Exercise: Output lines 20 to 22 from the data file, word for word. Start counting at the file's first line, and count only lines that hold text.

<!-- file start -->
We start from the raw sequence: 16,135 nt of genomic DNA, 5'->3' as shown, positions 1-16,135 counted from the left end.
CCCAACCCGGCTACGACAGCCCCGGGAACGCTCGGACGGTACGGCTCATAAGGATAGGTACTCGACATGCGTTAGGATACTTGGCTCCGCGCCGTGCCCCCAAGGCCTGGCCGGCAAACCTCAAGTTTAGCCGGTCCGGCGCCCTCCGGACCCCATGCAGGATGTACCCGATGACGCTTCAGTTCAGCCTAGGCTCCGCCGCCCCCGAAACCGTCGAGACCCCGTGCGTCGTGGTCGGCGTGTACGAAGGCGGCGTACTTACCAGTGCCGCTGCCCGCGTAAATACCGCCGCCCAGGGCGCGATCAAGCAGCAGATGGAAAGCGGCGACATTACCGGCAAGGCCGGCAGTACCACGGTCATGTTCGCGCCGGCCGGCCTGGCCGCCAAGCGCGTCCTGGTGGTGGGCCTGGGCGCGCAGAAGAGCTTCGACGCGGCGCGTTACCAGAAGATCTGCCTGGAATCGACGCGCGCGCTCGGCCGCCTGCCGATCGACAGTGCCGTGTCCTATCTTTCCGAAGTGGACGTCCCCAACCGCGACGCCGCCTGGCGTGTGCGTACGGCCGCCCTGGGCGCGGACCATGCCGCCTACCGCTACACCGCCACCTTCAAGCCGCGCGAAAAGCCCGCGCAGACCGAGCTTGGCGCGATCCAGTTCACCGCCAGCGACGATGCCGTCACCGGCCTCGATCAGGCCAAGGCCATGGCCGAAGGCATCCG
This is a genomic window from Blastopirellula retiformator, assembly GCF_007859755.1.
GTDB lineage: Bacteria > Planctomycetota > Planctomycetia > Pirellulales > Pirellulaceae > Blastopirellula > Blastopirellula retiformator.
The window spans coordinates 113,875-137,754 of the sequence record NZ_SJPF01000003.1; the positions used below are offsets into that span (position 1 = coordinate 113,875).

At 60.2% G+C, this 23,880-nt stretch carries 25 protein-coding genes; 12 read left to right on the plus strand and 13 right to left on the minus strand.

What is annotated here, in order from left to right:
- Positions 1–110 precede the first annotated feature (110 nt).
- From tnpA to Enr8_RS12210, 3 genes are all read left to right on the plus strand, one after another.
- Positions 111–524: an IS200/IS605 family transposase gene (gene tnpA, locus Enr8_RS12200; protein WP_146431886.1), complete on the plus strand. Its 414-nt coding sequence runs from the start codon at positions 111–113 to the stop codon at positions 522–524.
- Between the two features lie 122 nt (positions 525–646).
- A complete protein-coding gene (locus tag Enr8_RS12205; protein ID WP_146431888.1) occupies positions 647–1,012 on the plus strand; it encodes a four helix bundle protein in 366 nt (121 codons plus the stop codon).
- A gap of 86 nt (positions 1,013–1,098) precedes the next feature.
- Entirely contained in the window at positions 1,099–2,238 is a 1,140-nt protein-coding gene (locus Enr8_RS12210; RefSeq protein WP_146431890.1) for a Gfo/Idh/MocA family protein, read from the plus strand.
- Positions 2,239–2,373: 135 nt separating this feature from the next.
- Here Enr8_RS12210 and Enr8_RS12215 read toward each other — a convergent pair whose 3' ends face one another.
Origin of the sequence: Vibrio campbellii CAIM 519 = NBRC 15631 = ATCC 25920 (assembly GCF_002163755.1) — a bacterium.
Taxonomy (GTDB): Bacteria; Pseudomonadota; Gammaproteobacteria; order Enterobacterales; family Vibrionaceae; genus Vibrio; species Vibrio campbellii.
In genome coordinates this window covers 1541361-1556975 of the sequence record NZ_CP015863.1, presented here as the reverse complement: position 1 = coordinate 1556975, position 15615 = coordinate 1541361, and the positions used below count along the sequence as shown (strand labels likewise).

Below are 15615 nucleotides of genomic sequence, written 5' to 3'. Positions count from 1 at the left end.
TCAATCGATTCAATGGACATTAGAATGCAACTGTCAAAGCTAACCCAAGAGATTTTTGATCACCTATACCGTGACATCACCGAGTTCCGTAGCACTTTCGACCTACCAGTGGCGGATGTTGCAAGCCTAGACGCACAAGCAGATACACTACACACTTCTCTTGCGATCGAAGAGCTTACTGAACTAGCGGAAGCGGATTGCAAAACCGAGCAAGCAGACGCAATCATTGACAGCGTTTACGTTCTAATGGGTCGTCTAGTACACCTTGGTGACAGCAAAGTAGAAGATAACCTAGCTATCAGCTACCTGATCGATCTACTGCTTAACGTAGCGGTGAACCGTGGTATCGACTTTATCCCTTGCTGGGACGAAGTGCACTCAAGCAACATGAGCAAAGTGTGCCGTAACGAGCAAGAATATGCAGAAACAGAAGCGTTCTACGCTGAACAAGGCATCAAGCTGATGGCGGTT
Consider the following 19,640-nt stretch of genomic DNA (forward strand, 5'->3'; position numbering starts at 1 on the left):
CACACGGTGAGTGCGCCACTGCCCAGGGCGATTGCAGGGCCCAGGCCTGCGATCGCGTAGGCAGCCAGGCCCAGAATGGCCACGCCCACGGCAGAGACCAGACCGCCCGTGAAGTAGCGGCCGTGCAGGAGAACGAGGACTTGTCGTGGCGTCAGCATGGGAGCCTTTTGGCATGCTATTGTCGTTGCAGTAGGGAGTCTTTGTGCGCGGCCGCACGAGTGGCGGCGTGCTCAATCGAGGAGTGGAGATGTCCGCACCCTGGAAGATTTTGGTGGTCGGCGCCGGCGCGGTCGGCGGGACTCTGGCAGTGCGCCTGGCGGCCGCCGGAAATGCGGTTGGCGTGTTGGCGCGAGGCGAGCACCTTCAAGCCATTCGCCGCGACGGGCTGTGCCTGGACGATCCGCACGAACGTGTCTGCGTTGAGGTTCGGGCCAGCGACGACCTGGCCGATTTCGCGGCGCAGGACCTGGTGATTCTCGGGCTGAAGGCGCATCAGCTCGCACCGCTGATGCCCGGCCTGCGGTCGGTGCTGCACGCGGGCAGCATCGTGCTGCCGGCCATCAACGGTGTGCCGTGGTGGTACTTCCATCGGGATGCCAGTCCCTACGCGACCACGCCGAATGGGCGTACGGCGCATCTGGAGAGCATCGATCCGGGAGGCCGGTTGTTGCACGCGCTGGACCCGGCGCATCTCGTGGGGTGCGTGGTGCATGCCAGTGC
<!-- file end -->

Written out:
Below are 15615 nucleotides of genomic sequence, written 5' to 3'. Positions count from 1 at the left end.
TCAATCGATTCAATGGACATTAGAATGCAACTGTCAAAGCTAACCCAAGAGATTTTTGATCACCTATACCGTGACATCACCGAGTTCCGTAGCACTTTCGACCTACCAGTGGCGGATGTTGCAAGCCTAGACGCACAAGCAGATACACTACACACTTCTCTTGCGATCGAAGAGCTTACTGAACTAGCGGAAGCGGATTGCAAAACCGAGCAAGCAGACGCAATCATTGACAGCGTTTACGTTCTAATGGGTCGTCTAGTACACCTTGGTGACAGCAAAGTAGAAGATAACCTAGCTATCAGCTACCTGATCGATCTACTGCTTAACGTAGCGGTGAACCGTGGTATCGACTTTATCCCTTGCTGGGACGAAGTGCACTCAAGCAACATGAGCAAAGTGTGCCGTAACGAGCAAGAATATGCAGAAACAGAAGCGTTCTACGCTGAACAAGGCATCAAGCTGATGGCGGTT
Consider the following 19,640-nt stretch of genomic DNA (forward strand, 5'->3'; position numbering starts at 1 on the left):